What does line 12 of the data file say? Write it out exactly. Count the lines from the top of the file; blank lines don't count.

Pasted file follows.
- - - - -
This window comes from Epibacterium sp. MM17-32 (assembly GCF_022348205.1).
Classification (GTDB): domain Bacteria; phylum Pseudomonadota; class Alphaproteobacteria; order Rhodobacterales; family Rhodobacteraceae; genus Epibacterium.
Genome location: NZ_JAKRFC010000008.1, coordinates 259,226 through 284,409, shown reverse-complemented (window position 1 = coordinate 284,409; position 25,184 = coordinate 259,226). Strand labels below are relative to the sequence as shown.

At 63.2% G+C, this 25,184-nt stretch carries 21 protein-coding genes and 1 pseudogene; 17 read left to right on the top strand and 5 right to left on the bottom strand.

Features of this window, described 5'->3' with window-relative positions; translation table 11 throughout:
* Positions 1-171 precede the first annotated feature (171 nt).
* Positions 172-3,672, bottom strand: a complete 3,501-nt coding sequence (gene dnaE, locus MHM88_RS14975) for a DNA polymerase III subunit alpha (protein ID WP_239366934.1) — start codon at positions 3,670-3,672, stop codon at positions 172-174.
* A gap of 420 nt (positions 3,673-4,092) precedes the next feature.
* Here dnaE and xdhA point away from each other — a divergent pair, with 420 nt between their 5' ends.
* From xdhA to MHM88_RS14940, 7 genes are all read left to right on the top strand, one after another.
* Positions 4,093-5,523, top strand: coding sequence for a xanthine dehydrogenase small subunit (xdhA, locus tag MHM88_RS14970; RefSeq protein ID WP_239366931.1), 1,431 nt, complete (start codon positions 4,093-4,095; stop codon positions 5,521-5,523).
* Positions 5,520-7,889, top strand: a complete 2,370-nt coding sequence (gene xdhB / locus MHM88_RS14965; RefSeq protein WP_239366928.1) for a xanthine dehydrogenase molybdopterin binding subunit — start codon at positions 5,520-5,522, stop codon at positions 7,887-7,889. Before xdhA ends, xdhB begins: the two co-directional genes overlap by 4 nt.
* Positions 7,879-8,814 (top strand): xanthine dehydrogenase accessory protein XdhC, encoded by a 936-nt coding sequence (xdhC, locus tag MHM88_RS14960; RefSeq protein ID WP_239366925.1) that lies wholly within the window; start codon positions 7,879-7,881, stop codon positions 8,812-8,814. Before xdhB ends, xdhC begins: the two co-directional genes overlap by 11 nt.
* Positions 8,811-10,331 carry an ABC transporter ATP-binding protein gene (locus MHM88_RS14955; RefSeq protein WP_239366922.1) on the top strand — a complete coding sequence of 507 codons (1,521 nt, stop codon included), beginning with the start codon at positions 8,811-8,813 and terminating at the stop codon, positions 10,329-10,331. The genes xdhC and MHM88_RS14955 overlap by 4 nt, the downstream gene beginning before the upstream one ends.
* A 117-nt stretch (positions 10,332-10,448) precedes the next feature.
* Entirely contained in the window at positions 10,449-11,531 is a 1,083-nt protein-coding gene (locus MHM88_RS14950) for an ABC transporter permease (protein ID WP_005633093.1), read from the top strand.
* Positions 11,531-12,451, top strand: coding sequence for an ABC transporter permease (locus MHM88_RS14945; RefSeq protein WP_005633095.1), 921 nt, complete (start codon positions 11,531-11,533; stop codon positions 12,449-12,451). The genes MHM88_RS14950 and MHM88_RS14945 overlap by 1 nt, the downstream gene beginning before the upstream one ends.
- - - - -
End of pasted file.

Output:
* Positions 5,520-7,889, top strand: a complete 2,370-nt coding sequence (gene xdhB / locus MHM88_RS14965; RefSeq protein WP_239366928.1) for a xanthine dehydrogenase molybdopterin binding subunit — start codon at positions 5,520-5,522, stop codon at positions 7,887-7,889. Before xdhA ends, xdhB begins: the two co-directional genes overlap by 4 nt.